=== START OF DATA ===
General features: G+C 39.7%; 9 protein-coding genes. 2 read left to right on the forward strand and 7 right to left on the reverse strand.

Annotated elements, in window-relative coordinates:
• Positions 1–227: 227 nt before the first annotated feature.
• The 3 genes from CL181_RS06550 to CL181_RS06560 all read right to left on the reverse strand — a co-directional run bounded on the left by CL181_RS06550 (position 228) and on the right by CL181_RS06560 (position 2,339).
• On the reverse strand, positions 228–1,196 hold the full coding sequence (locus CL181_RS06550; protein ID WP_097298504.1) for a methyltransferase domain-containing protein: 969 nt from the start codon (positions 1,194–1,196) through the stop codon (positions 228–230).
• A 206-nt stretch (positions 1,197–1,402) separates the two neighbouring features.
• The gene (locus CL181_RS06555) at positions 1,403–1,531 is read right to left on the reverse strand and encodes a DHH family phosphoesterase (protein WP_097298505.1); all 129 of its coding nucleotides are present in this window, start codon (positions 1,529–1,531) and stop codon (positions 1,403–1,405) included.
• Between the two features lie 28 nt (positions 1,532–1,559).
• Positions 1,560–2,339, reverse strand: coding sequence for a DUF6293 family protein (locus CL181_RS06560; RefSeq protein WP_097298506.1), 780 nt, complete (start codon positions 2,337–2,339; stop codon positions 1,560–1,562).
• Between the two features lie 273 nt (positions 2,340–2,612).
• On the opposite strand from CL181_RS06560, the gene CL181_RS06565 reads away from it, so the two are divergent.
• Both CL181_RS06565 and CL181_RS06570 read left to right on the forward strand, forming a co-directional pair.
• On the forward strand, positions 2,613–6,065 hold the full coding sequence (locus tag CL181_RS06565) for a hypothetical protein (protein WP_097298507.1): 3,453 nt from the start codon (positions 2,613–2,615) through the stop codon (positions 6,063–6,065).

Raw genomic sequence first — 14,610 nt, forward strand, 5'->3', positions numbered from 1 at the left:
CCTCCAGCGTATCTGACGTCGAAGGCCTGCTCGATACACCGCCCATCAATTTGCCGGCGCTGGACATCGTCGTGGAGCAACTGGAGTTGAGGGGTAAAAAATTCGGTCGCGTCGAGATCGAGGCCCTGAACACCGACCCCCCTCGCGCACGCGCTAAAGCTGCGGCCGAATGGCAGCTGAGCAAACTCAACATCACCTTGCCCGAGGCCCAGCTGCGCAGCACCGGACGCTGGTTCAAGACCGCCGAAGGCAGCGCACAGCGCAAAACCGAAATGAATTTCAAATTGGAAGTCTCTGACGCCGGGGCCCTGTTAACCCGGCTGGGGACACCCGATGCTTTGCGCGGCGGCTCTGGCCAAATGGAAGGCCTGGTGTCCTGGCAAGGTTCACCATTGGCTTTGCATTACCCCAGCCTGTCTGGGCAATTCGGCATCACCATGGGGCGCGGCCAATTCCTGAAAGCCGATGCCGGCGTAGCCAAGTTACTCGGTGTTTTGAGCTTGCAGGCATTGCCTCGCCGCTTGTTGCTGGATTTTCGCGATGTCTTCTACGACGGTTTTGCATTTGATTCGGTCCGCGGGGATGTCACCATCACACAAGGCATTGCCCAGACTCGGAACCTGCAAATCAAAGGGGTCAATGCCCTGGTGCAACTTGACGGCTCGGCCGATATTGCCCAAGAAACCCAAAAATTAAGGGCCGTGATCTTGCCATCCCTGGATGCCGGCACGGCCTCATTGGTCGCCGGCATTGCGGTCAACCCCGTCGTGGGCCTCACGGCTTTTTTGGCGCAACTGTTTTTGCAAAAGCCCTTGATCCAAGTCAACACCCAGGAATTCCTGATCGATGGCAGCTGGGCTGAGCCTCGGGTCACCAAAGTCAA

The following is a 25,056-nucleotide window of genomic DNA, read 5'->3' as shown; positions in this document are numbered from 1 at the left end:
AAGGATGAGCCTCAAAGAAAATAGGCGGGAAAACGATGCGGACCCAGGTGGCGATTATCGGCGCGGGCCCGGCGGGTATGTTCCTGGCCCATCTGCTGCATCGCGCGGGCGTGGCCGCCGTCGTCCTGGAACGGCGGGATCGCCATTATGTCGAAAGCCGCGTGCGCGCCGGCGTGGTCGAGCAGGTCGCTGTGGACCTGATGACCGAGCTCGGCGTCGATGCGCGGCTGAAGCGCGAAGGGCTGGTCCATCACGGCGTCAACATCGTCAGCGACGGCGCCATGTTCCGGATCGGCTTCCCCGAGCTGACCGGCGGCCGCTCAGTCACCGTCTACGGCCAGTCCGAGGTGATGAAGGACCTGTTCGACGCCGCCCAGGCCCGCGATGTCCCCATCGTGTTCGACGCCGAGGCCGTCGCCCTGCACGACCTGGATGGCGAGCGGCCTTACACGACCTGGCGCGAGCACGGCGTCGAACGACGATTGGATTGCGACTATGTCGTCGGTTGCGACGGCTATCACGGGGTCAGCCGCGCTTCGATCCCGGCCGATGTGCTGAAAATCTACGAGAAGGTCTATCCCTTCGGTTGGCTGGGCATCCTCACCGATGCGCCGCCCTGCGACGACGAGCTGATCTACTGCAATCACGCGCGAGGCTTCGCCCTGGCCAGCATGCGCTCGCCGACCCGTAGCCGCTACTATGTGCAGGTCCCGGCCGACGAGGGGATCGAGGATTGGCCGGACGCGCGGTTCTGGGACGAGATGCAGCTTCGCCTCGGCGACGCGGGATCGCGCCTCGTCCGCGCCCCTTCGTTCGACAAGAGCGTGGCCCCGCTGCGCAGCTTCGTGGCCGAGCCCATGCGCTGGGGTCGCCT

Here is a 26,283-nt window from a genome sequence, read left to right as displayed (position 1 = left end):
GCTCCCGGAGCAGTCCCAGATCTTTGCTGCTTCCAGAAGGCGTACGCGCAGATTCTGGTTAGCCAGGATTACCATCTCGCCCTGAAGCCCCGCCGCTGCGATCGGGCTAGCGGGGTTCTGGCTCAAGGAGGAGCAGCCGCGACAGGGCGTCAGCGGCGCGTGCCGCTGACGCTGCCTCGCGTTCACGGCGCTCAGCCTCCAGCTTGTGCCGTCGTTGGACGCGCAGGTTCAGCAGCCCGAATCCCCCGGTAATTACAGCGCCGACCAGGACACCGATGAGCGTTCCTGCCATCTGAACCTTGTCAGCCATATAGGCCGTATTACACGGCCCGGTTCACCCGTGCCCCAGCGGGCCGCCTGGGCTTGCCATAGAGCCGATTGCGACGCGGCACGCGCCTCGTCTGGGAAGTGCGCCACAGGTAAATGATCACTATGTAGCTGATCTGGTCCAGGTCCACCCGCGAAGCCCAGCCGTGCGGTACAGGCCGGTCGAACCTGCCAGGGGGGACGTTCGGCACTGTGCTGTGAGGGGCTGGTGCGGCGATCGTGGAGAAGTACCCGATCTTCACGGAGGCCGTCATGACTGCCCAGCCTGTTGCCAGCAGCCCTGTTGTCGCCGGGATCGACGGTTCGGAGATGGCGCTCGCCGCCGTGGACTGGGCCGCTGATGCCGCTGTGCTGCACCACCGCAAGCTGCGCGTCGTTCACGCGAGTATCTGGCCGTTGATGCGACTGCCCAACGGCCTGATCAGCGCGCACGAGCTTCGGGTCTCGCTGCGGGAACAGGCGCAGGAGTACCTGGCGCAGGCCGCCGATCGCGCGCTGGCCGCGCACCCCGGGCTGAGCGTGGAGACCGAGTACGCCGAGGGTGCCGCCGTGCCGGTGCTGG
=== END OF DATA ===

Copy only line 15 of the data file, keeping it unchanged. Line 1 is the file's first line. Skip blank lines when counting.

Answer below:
CCTCCAGCGTATCTGACGTCGAAGGCCTGCTCGATACACCGCCCATCAATTTGCCGGCGCTGGACATCGTCGTGGAGCAACTGGAGTTGAGGGGTAAAAAATTCGGTCGCGTCGAGATCGAGGCCCTGAACACCGACCCCCCTCGCGCACGCGCTAAAGCTGCGGCCGAATGGCAGCTGAGCAAACTCAACATCACCTTGCCCGAGGCCCAGCTGCGCAGCACCGGACGCTGGTTCAAGACCGCCGAAGGCAGCGCACAGCGCAAAACCGAAATGAATTTCAAATTGGAAGTCTCTGACGCCGGGGCCCTGTTAACCCGGCTGGGGACACCCGATGCTTTGCGCGGCGGCTCTGGCCAAATGGAAGGCCTGGTGTCCTGGCAAGGTTCACCATTGGCTTTGCATTACCCCAGCCTGTCTGGGCAATTCGGCATCACCATGGGGCGCGGCCAATTCCTGAAAGCCGATGCCGGCGTAGCCAAGTTACTCGGTGTTTTGAGCTTGCAGGCATTGCCTCGCCGCTTGTTGCTGGATTTTCGCGATGTCTTCTACGACGGTTTTGCATTTGATTCGGTCCGCGGGGATGTCACCATCACACAAGGCATTGCCCAGACTCGGAACCTGCAAATCAAAGGGGTCAATGCCCTGGTGCAACTTGACGGCTCGGCCGATATTGCCCAAGAAACCCAAAAATTAAGGGCCGTGATCTTGCCATCCCTGGATGCCGGCACGGCCTCATTGGTCGCCGGCATTGCGGTCAACCCCGTCGTGGGCCTCACGGCTTTTTTGGCGCAACTGTTTTTGCAAAAGCCCTTGATCCAAGTCAACACCCAGGAATTCCTGATCGATGGCAGCTGGGCTGAGCCTCGGGTCACCAAAGTCAA